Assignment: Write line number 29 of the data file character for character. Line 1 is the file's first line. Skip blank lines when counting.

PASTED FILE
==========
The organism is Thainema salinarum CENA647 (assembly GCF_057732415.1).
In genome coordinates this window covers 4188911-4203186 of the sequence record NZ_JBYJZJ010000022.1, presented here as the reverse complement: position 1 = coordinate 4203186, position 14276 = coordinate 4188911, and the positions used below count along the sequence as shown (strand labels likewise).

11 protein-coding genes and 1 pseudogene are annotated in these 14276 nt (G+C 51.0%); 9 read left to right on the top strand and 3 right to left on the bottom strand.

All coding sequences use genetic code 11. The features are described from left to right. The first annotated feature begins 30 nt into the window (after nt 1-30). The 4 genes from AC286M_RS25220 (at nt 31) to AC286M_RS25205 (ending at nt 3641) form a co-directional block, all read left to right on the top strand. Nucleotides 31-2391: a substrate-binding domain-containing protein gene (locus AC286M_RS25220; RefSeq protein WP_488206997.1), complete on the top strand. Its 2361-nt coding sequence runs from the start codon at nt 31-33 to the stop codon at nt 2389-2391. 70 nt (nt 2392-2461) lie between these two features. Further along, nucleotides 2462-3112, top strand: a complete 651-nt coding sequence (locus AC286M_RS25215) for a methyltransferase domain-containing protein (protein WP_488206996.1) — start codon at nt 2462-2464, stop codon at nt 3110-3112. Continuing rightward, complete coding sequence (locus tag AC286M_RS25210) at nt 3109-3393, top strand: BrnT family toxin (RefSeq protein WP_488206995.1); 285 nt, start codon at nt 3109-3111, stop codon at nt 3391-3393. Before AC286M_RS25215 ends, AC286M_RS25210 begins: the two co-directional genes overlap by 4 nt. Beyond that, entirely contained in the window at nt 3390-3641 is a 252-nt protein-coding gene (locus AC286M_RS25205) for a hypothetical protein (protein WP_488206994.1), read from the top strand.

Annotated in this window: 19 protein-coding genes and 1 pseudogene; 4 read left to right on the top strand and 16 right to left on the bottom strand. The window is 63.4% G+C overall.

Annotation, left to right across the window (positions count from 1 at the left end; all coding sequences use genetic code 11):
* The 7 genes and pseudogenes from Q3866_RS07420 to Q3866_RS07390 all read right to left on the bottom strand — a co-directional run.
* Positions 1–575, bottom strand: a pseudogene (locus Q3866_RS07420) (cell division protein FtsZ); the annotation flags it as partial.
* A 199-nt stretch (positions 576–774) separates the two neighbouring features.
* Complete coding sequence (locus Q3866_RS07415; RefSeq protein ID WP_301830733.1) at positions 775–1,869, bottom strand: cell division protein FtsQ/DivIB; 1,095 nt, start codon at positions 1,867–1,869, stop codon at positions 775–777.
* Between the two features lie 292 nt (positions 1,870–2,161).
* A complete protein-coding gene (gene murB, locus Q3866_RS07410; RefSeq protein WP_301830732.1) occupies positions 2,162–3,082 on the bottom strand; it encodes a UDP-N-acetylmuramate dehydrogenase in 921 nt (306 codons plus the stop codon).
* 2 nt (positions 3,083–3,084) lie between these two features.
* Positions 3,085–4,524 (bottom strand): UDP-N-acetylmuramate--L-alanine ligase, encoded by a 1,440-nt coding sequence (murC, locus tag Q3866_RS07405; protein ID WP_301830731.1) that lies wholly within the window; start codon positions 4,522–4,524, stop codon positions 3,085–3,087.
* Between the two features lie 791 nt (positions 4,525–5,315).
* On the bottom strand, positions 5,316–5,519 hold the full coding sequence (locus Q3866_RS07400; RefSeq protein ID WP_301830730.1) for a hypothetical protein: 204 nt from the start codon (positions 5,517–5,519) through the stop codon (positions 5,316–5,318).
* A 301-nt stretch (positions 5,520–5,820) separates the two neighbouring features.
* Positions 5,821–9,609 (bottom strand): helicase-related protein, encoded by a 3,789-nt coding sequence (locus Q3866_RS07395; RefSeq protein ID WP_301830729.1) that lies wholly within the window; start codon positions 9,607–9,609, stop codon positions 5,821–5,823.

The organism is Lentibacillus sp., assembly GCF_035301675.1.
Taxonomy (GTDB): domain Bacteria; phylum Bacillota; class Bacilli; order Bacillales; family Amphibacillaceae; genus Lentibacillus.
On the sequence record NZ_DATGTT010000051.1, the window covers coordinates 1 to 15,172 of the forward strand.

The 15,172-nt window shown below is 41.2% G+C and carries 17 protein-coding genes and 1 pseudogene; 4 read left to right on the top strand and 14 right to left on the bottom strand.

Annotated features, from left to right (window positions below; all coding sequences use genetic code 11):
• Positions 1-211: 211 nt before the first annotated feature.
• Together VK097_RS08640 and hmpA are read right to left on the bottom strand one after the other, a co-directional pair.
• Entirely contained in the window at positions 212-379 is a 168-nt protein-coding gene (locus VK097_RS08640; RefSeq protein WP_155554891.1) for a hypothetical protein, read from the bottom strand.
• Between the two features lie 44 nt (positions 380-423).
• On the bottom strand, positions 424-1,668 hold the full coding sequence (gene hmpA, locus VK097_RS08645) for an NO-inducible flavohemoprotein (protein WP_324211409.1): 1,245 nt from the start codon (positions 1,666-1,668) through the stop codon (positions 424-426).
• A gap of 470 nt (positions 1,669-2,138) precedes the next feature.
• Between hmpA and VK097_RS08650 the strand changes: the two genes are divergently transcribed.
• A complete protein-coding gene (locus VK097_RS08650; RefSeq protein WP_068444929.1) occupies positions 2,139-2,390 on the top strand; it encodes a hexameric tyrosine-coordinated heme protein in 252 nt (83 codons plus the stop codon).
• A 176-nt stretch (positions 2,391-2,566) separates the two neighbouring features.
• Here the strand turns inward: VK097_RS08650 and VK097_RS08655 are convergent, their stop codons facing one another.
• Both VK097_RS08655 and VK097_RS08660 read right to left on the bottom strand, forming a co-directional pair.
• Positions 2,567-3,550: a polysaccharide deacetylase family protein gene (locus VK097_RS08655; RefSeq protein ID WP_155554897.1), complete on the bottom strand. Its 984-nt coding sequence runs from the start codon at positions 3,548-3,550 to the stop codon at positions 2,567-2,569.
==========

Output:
• A gap of 470 nt (positions 1,669-2,138) precedes the next feature.